FRANKFURT – In six months, representatives from countries around the world will gather in Paris in an effort to reach a global accord to fight climate change. When the G-7’s leaders meet next week in Germany, they should use the occasion to take the first steps toward avoiding the most dangerous consequences of global warming. With the world’s safety and prosperity at stake, the question is not whether or when to begin the transition to a low-carbon economy, but how to manage the effort.
In 2014, investments in clean energy reached a new high of $310 billion, after two years of decline. That is good news, but it is still far short of the $1.1 trillion per year that the International Energy Agency (IEA) estimates is needed in the low-carbon energy sector. In the meantime, some $950 billion was invested in oil, gas, and coal in 2013 – a figure that has doubled in real terms since 2000.
The value of an investment is based largely on the perception of how risky it is. Investment will not shift decisively toward greener sources of energy unless and until portfolio managers begin to account for the risks of dangerous climate change. Investors also need to consider “carbon bubbles,” the overvaluation of fossil-fuel companies based on the assumption that they will be able to continue burning the world’s reserves until depletion.
Until recently, traditional forms of energy production have had the advantage of being based on established and mature industries. But the tides are shifting. Sovereign wealth funds and institutional and private investors are increasingly recognizing that climate change will undermine their returns, and that governments eventually will begin to address the problem.
Likewise, the Bank of England is undertaking important work on the risk that assets like coal or oil reserves could be “stranded” by policy changes intended to limit dangerous climate change. And the G-20 finance ministers recently requested that the Financial Stability Board undertake a broad assessment of climate-related risks and opportunities.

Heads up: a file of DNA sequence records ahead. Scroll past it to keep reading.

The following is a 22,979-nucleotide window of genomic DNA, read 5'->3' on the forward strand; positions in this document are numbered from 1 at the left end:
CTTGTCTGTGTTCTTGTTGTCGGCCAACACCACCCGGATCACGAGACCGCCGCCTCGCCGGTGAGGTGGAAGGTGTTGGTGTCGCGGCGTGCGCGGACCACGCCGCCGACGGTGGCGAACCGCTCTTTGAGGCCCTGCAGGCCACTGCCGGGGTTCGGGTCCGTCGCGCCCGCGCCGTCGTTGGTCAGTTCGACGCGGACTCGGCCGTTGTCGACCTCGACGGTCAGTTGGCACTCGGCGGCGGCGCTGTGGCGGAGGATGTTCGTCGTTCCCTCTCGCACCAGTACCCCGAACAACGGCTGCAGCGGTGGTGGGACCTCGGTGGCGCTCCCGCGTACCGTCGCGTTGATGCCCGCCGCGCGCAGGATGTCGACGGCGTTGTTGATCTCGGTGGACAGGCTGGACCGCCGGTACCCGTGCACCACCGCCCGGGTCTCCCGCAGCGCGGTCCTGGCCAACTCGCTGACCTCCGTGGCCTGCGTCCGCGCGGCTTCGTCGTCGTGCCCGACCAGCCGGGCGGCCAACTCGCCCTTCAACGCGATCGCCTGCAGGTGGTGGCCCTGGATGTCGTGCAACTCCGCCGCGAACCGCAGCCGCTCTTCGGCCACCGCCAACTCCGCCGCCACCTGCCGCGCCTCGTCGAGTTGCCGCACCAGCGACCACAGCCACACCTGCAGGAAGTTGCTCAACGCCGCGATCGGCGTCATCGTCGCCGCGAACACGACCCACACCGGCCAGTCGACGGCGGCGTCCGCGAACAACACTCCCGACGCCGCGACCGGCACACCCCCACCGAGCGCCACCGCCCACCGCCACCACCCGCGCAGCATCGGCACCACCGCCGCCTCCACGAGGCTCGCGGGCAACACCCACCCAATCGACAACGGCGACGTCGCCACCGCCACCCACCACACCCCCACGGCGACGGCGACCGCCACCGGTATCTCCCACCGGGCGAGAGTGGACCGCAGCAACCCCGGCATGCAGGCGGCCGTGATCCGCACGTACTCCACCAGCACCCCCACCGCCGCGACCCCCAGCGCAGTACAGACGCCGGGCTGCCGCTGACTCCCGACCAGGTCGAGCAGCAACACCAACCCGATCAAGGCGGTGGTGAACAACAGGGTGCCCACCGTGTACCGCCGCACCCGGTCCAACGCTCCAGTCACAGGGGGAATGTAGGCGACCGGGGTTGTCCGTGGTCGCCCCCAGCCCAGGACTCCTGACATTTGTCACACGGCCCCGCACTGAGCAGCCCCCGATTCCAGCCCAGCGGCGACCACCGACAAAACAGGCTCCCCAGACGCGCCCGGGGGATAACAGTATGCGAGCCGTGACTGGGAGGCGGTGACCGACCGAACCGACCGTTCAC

The G-7 countries should clearly signal that they are serious about the low-carbon transition, and the most effective way to do that would be to support a global goal of cutting net greenhouse-gas emissions to zero by 2050. In addition, governments and regulators can take concrete steps to stimulate private-sector investment in cleaner forms of energy.
For starters, governments should take the equivalent of the Hippocratic oath and pledge to do no active harm to the planet. The New Climate Economy Report, released by the Global Commission on the Economy and Climate, on which I serve, underlines the importance of phasing out fossil-fuel subsidies and questions the wisdom of allowing export credit agencies to finance coal projects. Governments must set themselves a firm four-year deadline to end fossil-fuel subsidies and redirect funding to areas like green infrastructure projects and development assistance.
Second, governments must lead by example. High-level meetings in Addis Ababa and Paris later this year offer the opportunity to create synergies between the fight against climate change and financing for development and infrastructure. Governments should also encourage public pension funds to invest responsibly, especially when it comes to the climate. More, too, could be done to support the market for green bonds, including by issuing green government bonds.
Third, governments must create policy frameworks that foster low-carbon investments. Putting a price on carbon is critical. The slow but steady progress that countries are making toward this goal is encouraging. In the meantime, governments should use a shadow carbon price and carbon discount rate in their decision-making processes.
In addition, governments and regulators should adopt policies ensuring sustainable financial-sector practices, including annual reporting by companies and investors on environmental, social, and governance issues and due diligence and risk models regarding environmental hazards. Consideration of the possibility of stranded assets must be systematically expanded.
Finally, policymakers should foster partnerships and new instruments that nudge the economy toward low-carbon alternatives. Development banks, for example, can help leverage private-sector investment. And new institutions like the Asian Infrastructure Investment Bank are in a position to make sustainability a core mandate.
Managing the transition from an economy based on fossil fuels to one based on low-carbon alternatives will not be easy. But that is why it is essential to begin today. It is time for the G-7 to recognize its responsibility and lead the world toward a sustainable future.